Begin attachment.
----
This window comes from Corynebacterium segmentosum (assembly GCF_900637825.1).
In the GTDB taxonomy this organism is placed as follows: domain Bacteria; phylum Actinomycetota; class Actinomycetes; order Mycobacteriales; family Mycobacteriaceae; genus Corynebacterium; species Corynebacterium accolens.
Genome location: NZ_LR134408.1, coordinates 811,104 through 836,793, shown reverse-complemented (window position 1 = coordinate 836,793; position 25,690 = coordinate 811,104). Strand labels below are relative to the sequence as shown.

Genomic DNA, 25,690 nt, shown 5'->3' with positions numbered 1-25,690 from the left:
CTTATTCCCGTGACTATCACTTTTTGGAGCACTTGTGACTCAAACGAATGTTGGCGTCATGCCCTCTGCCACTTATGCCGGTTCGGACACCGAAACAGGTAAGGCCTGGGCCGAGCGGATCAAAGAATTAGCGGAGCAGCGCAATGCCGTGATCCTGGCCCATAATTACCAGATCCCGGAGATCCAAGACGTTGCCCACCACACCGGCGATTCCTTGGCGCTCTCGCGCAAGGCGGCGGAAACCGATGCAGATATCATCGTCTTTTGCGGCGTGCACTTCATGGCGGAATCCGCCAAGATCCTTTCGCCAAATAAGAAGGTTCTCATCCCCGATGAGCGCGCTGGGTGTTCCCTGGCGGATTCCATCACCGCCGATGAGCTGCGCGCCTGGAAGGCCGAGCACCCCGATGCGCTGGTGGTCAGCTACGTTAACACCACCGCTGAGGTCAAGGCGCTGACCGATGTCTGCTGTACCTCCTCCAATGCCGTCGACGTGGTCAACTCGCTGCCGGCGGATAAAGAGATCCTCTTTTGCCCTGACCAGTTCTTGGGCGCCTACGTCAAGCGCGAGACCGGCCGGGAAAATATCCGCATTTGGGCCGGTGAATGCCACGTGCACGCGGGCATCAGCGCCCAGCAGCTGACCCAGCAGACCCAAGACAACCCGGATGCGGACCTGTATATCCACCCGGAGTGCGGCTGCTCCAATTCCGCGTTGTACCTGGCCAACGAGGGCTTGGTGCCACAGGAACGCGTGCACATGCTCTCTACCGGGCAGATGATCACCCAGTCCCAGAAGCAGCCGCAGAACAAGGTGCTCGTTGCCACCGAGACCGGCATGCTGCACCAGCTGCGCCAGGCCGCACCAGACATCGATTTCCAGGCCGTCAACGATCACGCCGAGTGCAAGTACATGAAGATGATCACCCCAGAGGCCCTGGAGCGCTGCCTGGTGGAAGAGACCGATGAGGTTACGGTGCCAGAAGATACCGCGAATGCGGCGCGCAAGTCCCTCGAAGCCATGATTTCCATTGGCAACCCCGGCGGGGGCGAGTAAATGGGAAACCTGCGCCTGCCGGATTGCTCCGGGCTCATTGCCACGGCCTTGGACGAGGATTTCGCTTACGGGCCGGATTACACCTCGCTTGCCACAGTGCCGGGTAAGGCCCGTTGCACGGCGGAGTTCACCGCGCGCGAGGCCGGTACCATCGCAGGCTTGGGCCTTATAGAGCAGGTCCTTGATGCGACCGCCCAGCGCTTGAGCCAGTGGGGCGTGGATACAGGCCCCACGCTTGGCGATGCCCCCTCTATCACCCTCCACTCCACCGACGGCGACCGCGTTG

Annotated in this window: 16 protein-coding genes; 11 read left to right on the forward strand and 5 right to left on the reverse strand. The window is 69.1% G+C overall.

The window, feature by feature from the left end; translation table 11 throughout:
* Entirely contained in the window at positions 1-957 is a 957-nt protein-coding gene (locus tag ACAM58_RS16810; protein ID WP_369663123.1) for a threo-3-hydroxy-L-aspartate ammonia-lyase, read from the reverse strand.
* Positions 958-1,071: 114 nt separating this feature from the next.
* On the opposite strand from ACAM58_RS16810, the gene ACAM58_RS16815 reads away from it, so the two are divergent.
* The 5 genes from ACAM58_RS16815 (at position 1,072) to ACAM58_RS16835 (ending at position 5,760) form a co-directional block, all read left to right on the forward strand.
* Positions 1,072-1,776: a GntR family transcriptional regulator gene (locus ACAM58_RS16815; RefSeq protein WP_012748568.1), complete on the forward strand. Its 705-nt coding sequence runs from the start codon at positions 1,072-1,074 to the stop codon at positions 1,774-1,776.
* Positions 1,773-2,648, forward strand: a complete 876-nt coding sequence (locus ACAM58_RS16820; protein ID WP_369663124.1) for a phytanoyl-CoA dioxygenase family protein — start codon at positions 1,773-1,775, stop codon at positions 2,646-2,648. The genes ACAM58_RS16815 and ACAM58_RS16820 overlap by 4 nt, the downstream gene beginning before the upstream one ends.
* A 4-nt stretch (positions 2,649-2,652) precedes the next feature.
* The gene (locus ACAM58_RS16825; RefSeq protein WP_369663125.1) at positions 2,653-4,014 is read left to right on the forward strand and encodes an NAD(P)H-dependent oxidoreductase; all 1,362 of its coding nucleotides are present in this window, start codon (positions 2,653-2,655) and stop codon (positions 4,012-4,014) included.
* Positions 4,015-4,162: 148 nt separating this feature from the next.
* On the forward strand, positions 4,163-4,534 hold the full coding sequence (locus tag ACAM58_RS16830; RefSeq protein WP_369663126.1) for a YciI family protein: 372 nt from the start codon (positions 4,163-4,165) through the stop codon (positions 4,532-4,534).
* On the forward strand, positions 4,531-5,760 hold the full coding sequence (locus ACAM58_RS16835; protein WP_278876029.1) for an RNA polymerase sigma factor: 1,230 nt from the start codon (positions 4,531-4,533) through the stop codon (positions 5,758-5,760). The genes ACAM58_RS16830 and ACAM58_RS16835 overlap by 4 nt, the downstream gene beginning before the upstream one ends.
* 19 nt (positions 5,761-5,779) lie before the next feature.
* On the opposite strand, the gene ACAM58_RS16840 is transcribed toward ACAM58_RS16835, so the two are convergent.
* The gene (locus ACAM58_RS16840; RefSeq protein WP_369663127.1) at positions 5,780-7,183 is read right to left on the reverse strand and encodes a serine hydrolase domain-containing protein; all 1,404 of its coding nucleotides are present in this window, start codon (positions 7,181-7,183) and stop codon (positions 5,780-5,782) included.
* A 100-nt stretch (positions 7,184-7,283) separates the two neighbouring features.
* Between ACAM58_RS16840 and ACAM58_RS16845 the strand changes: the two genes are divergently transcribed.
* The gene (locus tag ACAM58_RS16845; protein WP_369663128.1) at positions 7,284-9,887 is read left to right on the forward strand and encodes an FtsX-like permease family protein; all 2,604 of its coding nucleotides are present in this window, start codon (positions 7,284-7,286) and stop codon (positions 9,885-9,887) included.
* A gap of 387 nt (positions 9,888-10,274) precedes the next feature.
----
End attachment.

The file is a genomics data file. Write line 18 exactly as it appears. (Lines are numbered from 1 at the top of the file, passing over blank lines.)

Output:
* On the forward strand, positions 4,531-5,760 hold the full coding sequence (locus ACAM58_RS16835; protein WP_278876029.1) for an RNA polymerase sigma factor: 1,230 nt from the start codon (positions 4,531-4,533) through the stop codon (positions 5,758-5,760). The genes ACAM58_RS16830 and ACAM58_RS16835 overlap by 4 nt, the downstream gene beginning before the upstream one ends.